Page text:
According to a report supported by the Department of women and child development, there are 3 million prostitutes in India, of which 40% are minors, which translates to a conservative estimate of approximately 12 lakh minors. The report further says 75% to 77% entered the sex trade through trafficking.
In northern India’s holy city of Varanasi, Ajeet Singh and his team operate a non-profit organization, Guria, meaning ‘doll’ in Hindi.
Guria, an NGO working towards the cause has never limited itself within boundaries to restore the dignity of a trafficked person. The team has visited almost all the red light areas of the country and has rescued trafficked girls from Varanasi, Allahabad, and Meerut.
Guria has been waging war against trafficking by rescuing minors
For nearly three decades, Guria has been waging war against trafficking by rescuing minors and second generation prostitutes from trafficking, rehabilitating them and fighting cases against pimps and brokers, so they do not integrate back into society as repeat offenders.
In fact, Guria has gone as far as rescuing trafficked children from Mumbai, Chennai, Bangalore, Ahmadabad, Delhi, and Odisha, and now across the borders, in Nepal as well.
At the time Singh decided to tackle trafficking in Varanasi, there was hardly any name associated with reformation in this sector. But at the age of 17, when he attended a marriage in Uttar Pradesh, India, he was distraught to witness a sex worker dance all night to lewd comments and spontaneously proposed adopting her three children to save them from exposure of this market.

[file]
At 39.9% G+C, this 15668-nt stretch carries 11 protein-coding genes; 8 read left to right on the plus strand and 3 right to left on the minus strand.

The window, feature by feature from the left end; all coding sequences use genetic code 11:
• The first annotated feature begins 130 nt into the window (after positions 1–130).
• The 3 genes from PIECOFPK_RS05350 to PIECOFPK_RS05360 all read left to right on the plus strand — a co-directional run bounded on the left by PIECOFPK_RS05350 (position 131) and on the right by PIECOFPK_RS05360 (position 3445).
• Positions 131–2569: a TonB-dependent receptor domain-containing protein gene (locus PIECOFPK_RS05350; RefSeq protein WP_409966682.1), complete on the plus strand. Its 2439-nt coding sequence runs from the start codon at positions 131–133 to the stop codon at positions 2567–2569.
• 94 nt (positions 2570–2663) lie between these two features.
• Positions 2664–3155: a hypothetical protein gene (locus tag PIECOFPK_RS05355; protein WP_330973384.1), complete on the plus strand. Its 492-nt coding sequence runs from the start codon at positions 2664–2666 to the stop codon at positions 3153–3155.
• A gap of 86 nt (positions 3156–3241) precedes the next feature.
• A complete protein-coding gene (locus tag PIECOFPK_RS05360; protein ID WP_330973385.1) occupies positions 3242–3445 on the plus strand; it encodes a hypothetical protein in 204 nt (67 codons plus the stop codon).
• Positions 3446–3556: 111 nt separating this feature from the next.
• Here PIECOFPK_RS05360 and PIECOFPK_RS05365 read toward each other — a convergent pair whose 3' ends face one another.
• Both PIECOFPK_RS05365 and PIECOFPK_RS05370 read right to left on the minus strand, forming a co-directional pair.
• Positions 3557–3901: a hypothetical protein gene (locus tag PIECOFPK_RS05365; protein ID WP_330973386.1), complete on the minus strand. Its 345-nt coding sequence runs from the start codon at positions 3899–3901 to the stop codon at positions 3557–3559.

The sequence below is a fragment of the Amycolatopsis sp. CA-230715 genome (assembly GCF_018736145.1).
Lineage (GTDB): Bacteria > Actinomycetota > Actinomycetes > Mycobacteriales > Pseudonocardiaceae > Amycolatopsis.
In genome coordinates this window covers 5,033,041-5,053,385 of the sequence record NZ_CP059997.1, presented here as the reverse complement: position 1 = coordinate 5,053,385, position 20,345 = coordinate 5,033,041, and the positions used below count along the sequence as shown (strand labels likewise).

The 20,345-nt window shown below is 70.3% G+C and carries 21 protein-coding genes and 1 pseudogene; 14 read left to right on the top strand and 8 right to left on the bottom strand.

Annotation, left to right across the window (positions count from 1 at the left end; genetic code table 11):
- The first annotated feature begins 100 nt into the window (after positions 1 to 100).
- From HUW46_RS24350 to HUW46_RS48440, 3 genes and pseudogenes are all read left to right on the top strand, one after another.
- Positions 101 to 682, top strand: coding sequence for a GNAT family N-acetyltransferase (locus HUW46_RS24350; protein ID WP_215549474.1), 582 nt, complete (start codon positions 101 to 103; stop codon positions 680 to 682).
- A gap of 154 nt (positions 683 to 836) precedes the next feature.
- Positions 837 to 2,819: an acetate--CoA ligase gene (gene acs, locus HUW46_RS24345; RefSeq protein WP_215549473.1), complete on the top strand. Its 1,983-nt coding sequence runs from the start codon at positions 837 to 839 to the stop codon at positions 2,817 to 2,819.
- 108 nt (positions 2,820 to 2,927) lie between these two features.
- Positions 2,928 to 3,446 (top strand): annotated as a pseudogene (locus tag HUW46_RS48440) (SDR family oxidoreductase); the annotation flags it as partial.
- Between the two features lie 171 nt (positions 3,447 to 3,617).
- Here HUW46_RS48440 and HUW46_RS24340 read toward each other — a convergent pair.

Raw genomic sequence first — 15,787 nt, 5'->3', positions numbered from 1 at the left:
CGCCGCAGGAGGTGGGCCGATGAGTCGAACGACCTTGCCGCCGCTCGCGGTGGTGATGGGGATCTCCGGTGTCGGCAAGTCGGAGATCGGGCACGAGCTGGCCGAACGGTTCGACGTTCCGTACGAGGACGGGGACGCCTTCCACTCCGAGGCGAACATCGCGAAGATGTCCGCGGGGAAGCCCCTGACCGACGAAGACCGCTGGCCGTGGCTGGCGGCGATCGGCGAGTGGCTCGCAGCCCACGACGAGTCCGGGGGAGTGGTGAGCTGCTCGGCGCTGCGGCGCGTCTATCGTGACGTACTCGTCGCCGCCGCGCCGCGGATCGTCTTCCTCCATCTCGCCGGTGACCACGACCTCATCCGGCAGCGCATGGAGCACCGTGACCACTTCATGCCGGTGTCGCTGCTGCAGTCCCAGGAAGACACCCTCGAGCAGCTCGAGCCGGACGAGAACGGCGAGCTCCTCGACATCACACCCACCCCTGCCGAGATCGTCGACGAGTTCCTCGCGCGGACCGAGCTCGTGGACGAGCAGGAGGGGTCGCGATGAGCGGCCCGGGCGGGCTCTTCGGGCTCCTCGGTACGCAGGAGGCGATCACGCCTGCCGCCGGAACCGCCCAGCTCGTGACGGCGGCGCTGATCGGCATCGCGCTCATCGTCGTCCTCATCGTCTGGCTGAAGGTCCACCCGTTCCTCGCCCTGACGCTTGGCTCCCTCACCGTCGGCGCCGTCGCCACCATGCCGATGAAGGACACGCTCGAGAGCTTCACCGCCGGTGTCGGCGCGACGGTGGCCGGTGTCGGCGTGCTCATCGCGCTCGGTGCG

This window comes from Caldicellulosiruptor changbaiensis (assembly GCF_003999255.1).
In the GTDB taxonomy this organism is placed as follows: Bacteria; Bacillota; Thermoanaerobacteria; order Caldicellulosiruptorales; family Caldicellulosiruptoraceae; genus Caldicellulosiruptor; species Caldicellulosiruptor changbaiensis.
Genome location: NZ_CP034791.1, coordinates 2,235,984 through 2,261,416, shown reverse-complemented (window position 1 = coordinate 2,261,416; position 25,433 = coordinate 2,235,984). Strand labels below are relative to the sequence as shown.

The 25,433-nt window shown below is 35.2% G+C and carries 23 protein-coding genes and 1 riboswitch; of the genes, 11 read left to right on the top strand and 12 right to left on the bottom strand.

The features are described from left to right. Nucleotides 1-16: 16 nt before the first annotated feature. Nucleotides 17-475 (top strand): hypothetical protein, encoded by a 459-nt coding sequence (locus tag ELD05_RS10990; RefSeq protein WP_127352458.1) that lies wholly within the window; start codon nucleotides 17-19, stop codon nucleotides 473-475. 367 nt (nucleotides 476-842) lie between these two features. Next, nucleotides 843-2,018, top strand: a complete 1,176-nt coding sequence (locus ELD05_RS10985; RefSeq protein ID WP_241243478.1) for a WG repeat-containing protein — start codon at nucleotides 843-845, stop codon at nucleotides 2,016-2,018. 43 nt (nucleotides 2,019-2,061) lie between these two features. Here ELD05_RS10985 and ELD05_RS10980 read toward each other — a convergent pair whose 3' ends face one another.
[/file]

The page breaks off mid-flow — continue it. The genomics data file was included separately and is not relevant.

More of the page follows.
He used hidden cameras to record and find out the locations where girls were held
Ajeeth started a movement to rescue small girls from prostitution and flesh trade. He used hidden cameras to record and find out the locations where girls were held. Then he gathered volunteers and raided the area.
He did manage to adopt them after two years but faced social ostracism for integrating children of those deemed pariahs into mainstream society. Singh defines that time as the most difficult in his life describing it worse “than the bullets and attacks I face these days.”
At Guria, the process is into three steps – pre-rescue, rescue, and post-rescue. Pre-rescue involves identification of place of rescue, victim identity verification, attaining legal warrants, recce entry/exit and escape points, the formation of the rescue team, and allocation of a shelter home.
The next step, rescue, involves execution of pre-rescue plans including conducting rescue operation in cooperation with authorities, collecting evidence, and identifying children and belongings to avoid blackmailing from offenders.
Post-rescue operation accounts rehabilitation and preventive measures – filing a police complaint, shifting victims in shelter homes or with family, mock trials with the victim, witness protection, submission of charge sheet after investigation, and opposing bail of traffickers.
Guria’s legal team comprising senior advocates from district courts, High Courts and Supreme Court assist Singh and his team with legal proceedings in ensuring support to the victim and maximum sentencing of offenders.
For Singh, education is important but what’s also necessary is the curiosity to explore the distinction between knowledge and wisdom.
The whole idea is to innovatively take a child into the world of inward journey/introspection through the tool of Art – painting, music, dance, theatre, photography, videography, shouting class, laughing class, meditation, gardening, feeding the bird.
By default connect them to the entire existence around us at the subconscious level, to visualize the extension of the self in the birds, trees, rivers, mountains, animals, humans, religions, races, nations.
Guria’s holistic approach method includes education and alternative livelihood, healthcare, legal aid, awareness campaigns. We should appreciate this unsung hero who wants to bring the lives from the darkness.